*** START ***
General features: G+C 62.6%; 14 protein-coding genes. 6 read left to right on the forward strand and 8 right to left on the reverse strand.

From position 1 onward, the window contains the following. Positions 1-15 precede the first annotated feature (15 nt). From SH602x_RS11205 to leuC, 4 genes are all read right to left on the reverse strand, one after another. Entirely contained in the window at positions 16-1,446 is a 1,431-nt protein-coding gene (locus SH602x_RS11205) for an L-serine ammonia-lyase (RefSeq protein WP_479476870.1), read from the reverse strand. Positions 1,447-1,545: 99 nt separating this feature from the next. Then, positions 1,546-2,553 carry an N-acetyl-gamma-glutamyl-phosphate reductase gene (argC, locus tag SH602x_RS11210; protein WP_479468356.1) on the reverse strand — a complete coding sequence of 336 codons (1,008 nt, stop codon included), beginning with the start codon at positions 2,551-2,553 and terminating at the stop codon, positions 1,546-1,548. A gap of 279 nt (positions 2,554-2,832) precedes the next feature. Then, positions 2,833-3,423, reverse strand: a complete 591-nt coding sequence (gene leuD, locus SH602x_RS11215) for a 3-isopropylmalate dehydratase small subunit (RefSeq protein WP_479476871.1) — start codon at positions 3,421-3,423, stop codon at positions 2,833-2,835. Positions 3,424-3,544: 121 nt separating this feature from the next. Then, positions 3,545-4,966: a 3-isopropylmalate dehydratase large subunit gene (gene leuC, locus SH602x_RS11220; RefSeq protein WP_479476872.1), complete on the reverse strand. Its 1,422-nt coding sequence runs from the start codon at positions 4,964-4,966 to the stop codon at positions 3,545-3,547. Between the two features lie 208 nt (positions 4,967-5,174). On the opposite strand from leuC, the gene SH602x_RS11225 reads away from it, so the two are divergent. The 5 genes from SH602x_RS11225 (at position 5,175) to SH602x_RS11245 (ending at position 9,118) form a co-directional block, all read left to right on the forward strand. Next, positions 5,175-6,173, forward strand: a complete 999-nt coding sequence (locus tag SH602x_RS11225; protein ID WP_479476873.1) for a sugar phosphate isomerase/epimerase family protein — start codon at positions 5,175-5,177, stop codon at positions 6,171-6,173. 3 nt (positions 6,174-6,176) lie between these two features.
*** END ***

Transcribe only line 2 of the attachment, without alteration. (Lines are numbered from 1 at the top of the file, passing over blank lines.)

From position 1 onward, the window contains the following. Positions 1-15 precede the first annotated feature (15 nt). From SH602x_RS11205 to leuC, 4 genes are all read right to left on the reverse strand, one after another. Entirely contained in the window at positions 16-1,446 is a 1,431-nt protein-coding gene (locus SH602x_RS11205) for an L-serine ammonia-lyase (RefSeq protein WP_479476870.1), read from the reverse strand. Positions 1,447-1,545: 99 nt separating this feature from the next. Then, positions 1,546-2,553 carry an N-acetyl-gamma-glutamyl-phosphate reductase gene (argC, locus tag SH602x_RS11210; protein WP_479468356.1) on the reverse strand — a complete coding sequence of 336 codons (1,008 nt, stop codon included), beginning with the start codon at positions 2,551-2,553 and terminating at the stop codon, positions 1,546-1,548. A gap of 279 nt (positions 2,554-2,832) precedes the next feature. Then, positions 2,833-3,423, reverse strand: a complete 591-nt coding sequence (gene leuD, locus SH602x_RS11215) for a 3-isopropylmalate dehydratase small subunit (RefSeq protein WP_479476871.1) — start codon at positions 3,421-3,423, stop codon at positions 2,833-2,835. Positions 3,424-3,544: 121 nt separating this feature from the next. Then, positions 3,545-4,966: a 3-isopropylmalate dehydratase large subunit gene (gene leuC, locus SH602x_RS11220; RefSeq protein WP_479476872.1), complete on the reverse strand. Its 1,422-nt coding sequence runs from the start codon at positions 4,964-4,966 to the stop codon at positions 3,545-3,547. Between the two features lie 208 nt (positions 4,967-5,174). On the opposite strand from leuC, the gene SH602x_RS11225 reads away from it, so the two are divergent. The 5 genes from SH602x_RS11225 (at position 5,175) to SH602x_RS11245 (ending at position 9,118) form a co-directional block, all read left to right on the forward strand. Next, positions 5,175-6,173, forward strand: a complete 999-nt coding sequence (locus tag SH602x_RS11225; protein ID WP_479476873.1) for a sugar phosphate isomerase/epimerase family protein — start codon at positions 5,175-5,177, stop codon at positions 6,171-6,173. 3 nt (positions 6,174-6,176) lie between these two features.